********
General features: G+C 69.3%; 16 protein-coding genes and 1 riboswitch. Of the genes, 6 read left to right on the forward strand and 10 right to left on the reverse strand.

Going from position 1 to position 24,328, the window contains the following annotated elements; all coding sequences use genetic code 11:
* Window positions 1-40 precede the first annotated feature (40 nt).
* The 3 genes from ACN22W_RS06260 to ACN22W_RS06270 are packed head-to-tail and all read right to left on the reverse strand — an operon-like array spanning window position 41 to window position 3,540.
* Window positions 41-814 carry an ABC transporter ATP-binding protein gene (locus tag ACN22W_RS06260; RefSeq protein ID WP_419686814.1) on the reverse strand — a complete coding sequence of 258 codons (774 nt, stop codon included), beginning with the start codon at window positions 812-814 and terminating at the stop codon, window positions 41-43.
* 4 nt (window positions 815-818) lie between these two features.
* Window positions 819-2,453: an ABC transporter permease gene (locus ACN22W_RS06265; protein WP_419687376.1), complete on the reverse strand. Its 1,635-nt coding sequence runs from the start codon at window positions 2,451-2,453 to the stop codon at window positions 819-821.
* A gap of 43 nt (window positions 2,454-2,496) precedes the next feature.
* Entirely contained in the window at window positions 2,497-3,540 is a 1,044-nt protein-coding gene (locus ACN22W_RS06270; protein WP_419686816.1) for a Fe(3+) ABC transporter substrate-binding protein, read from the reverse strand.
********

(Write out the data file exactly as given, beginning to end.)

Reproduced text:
General features: G+C 69.3%; 16 protein-coding genes and 1 riboswitch. Of the genes, 6 read left to right on the forward strand and 10 right to left on the reverse strand.

Going from position 1 to position 24,328, the window contains the following annotated elements; all coding sequences use genetic code 11:
* Window positions 1-40 precede the first annotated feature (40 nt).
* The 3 genes from ACN22W_RS06260 to ACN22W_RS06270 are packed head-to-tail and all read right to left on the reverse strand — an operon-like array spanning window position 41 to window position 3,540.
* Window positions 41-814 carry an ABC transporter ATP-binding protein gene (locus tag ACN22W_RS06260; RefSeq protein ID WP_419686814.1) on the reverse strand — a complete coding sequence of 258 codons (774 nt, stop codon included), beginning with the start codon at window positions 812-814 and terminating at the stop codon, window positions 41-43.
* 4 nt (window positions 815-818) lie between these two features.
* Window positions 819-2,453: an ABC transporter permease gene (locus ACN22W_RS06265; protein WP_419687376.1), complete on the reverse strand. Its 1,635-nt coding sequence runs from the start codon at window positions 2,451-2,453 to the stop codon at window positions 819-821.
* A gap of 43 nt (window positions 2,454-2,496) precedes the next feature.
* Entirely contained in the window at window positions 2,497-3,540 is a 1,044-nt protein-coding gene (locus ACN22W_RS06270; protein WP_419686816.1) for a Fe(3+) ABC transporter substrate-binding protein, read from the reverse strand.